Most people that know me know that I love reality TV. Not many people will admit to that these days. The Amazing Race is my favorite of all of them. But next week there is a new show starting that looks to be hilarious. It's called Armed and Famous and itÂ stars Eric Estrada, Latoya Jackson, Jack Osbourne, Wee-Man, and Trish Status. The show puts these quasi-celebrities through police trainingÂ in Muncie, IndianaÂ and they end up as official sworn police officers by the end of it. It's such a ridiculous premise that I think it will do big ratings.
CBS is being very savvy by uploading clips to YouTube on a regular basis. Click on the image at the left to see the recruits getting tasered.
Which company has established a successful design language based on simple rectangular forms with rounded edges, finished in white and monochrome color schemes, with exceptions made for style-oriented portable products that come in multiple colors? I'm talking of course about...Nintendo.
Have you heard of virb? If you haven't, then let me be another voice in the growing clamor of the buzzmachine. Virb comes from unborn, the makers of purevolume. Virb is a social networking site with a decidedly musical slant, offering band-specific pages and last.fm-like integration with iTunes to help you tune in to music you may enjoy.
Some are claiming that virb will be a myspace killer and some are scoffing at the obvious hyperbole of such statements. Virb has two points of comparison with myspace: it is a social network that is centered around music. Most say the music aspect of virb is far superior to that of myspace, but that really isn't much of an achievement and may not even be relevant anymore since myspace is large enough that it could probably drop its music support altogether and still chug on.
I received my invite to virb today and I must say that it sure is pretty but I don't know what I'm going to do with it. My social networking workflow usually goes something like this: sign up, search for my friends, add friends, click around at my profile, leave. A quick survey of my various social networking sites shows they are all the same. My friends are the same, my profile is the same, all of them are woefully under-utilized.
When do we hit the saturation point on social networks? Has it already happened? Virb is pretty, it's customizable if you're a web geek and understand CSS, and is incredibly usable. But is it compelling? Maybe. Last year at The Future of Web Apps in San Francisco, dogster CEO Ted Rheingold gave a presentation on what he is calling passion-centric communities. The basic theory is that myspace has a stranglehold on the "social network without any discernible purpose" market, but there is room for other players if they cater to a specific need, ala flickr. If virb can stay focused on serving the passionate (and large) musical community, it will undoubtedly succeed. If it tries to kill myspace, it will be come JASN (just another social network).
This post can't ever live up to that over-hyped title. When blogging it is always important to get people excited by the title and then let them down when they get to the actual post. But I did create a 3D carousel of all of the new CS3 icons that identifies nearly all of them. You can click on the image below to check it out. There are still a couple of mystery icons that haven't been deciphered yet. (You may need to disable your popup blocker)
Burger King has released some of the weirdest and most disturbing commercials that I have ever seen. They have joined the ranks of Jack in the Box and Carl's Jr by creating commercials that often have little to do with the actual food itself. Some of the commercials feature a life-size chicken performing motocross stunts set to a soundtrack of "Big hucking chicken. You are big, you are chicken." By far the creepiest commercial features the Burger King "King" mascot who wakes up in bed next to some unsuspecting victim.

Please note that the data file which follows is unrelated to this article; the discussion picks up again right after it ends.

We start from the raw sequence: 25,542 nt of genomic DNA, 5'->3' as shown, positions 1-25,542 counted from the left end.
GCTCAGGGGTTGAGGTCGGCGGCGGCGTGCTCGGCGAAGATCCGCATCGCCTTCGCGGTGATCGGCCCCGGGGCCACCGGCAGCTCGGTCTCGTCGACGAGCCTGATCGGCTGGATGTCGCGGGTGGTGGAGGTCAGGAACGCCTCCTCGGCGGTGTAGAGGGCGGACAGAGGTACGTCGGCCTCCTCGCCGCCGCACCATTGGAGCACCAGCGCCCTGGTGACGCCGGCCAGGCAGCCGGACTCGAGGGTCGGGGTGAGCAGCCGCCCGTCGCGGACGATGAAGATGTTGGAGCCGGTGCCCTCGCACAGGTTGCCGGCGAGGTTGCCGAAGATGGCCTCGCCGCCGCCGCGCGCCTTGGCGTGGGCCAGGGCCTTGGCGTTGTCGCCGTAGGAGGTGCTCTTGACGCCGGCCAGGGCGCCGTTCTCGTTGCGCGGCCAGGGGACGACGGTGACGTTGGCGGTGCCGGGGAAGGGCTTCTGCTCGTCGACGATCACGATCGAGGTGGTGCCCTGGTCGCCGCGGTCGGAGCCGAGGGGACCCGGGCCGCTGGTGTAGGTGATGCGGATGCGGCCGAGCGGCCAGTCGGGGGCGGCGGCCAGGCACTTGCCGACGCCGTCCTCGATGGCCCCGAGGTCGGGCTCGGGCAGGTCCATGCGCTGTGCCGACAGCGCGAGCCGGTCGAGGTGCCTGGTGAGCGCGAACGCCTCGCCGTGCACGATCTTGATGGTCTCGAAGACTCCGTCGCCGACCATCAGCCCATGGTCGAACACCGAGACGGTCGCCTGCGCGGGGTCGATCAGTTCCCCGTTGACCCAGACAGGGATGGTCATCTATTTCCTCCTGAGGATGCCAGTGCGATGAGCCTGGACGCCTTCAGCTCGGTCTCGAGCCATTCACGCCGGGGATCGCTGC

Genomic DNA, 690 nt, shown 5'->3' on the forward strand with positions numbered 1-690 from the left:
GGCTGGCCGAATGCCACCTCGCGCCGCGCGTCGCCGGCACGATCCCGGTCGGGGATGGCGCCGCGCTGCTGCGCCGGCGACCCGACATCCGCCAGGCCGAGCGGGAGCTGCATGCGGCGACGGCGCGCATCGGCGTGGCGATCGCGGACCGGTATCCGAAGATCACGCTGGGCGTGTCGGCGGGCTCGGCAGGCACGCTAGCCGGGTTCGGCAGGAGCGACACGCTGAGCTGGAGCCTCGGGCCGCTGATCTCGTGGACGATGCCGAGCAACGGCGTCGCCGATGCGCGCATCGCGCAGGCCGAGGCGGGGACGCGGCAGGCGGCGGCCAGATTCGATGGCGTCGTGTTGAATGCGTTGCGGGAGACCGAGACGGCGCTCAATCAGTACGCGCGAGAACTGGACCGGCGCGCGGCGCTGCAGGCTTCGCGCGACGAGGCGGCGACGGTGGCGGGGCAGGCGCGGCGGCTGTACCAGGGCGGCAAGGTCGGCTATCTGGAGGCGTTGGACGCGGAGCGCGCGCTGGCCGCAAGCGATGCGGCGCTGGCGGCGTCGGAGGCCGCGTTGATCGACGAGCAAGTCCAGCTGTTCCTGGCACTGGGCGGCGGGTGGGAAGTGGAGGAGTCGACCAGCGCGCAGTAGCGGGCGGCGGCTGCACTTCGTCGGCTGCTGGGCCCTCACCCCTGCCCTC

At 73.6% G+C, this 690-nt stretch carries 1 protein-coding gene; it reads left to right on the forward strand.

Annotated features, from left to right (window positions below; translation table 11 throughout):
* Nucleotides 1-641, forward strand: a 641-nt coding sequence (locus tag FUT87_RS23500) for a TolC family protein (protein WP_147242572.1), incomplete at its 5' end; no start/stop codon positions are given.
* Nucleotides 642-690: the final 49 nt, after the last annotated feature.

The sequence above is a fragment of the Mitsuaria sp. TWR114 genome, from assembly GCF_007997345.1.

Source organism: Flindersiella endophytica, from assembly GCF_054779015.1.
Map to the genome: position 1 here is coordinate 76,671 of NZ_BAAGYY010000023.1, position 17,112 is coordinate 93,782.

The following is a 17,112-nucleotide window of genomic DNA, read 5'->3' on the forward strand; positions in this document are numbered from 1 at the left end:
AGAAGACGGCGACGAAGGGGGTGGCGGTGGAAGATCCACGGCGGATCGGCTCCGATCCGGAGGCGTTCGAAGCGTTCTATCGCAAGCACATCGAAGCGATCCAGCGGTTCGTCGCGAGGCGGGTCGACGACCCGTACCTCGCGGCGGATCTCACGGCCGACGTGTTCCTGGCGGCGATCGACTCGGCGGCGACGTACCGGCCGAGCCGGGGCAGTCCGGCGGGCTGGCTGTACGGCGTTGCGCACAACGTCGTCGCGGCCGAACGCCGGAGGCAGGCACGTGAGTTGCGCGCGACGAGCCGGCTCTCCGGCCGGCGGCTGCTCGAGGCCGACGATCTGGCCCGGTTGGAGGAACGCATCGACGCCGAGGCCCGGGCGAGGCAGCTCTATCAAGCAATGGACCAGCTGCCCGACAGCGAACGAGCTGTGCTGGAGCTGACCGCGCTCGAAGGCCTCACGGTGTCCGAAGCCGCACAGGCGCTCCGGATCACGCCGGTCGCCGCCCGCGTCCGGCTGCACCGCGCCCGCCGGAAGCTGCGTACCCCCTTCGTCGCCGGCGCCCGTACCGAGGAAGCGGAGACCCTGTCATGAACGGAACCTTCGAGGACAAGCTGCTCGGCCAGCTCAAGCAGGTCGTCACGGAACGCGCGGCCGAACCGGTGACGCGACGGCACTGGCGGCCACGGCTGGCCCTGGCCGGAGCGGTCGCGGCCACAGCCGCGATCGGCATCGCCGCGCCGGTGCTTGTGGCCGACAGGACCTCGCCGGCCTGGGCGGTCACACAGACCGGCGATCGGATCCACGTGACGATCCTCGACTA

Burger King has raised the level of weirdness however by offering Xbox 360 games featuring the "King" for only $3.99. The only catch is that you have to purchase a combo value meal. Seeing as though most Xbox 360 games sell in the neighborhood of $60 each, this is definitely something that caught the eye of a lot of people. I had to see how cheesy the games were so I took the plunge. I usually steer clear of Burger King because of an article I once read in Maxim magazine. They tested the beef quality of all the various fast food joints and Burger King landed dead last. They even found bug carcasses on the beef. But for a $3.99 Xbox game, I'll eat a carcass or two.
There are 3 games to choose from, but I chose "Big Bumpin" in which you play as the King in a series of bumper car games. The graphics were actually really good and the game play was somewhat enjoyable. The best one is where you and an opponent can play ice hockey with your bumper cars.
Like it or not, Burger King is coming up with some original ways to get people to come and eat their bug-ridden hamburger patties.
John Hagel has a terrific post on "The Economics of Attention," a must-read for anyone who's interested in the genesis of this concept. Hagel revisits the seminal thinkers, starting with Nobel prize winner Herbert Simon, who in an 1971 article was the first to grasp the economical implications of "attention," long before "attention economy" became such a buzzword.
All the eating, yelling, and gift giving isÂ officially over in my family. This year, my mother's dog (Oliver)Â received an ipodÂ for Christmas. Why? I'm not really sure. I am still a little stunned. During the holidays, some people like to hide out in the living room to watch football;Â I'm ducking out in the kitchen and checking flickr for dogs with ipods.Â
What do theseÂ dogs listen to anyway?
Adobe has released a graphic showing all of the icons for their new CS3 suite. These icons are nothing like the flowery illustrations that we have gotten used to over the past couple of releases. They simply consist of a gradient background and the application's initials. They obviously are fashioned after the Periodic Table of Elements. The image below shows all of the icons arranged around a color wheel.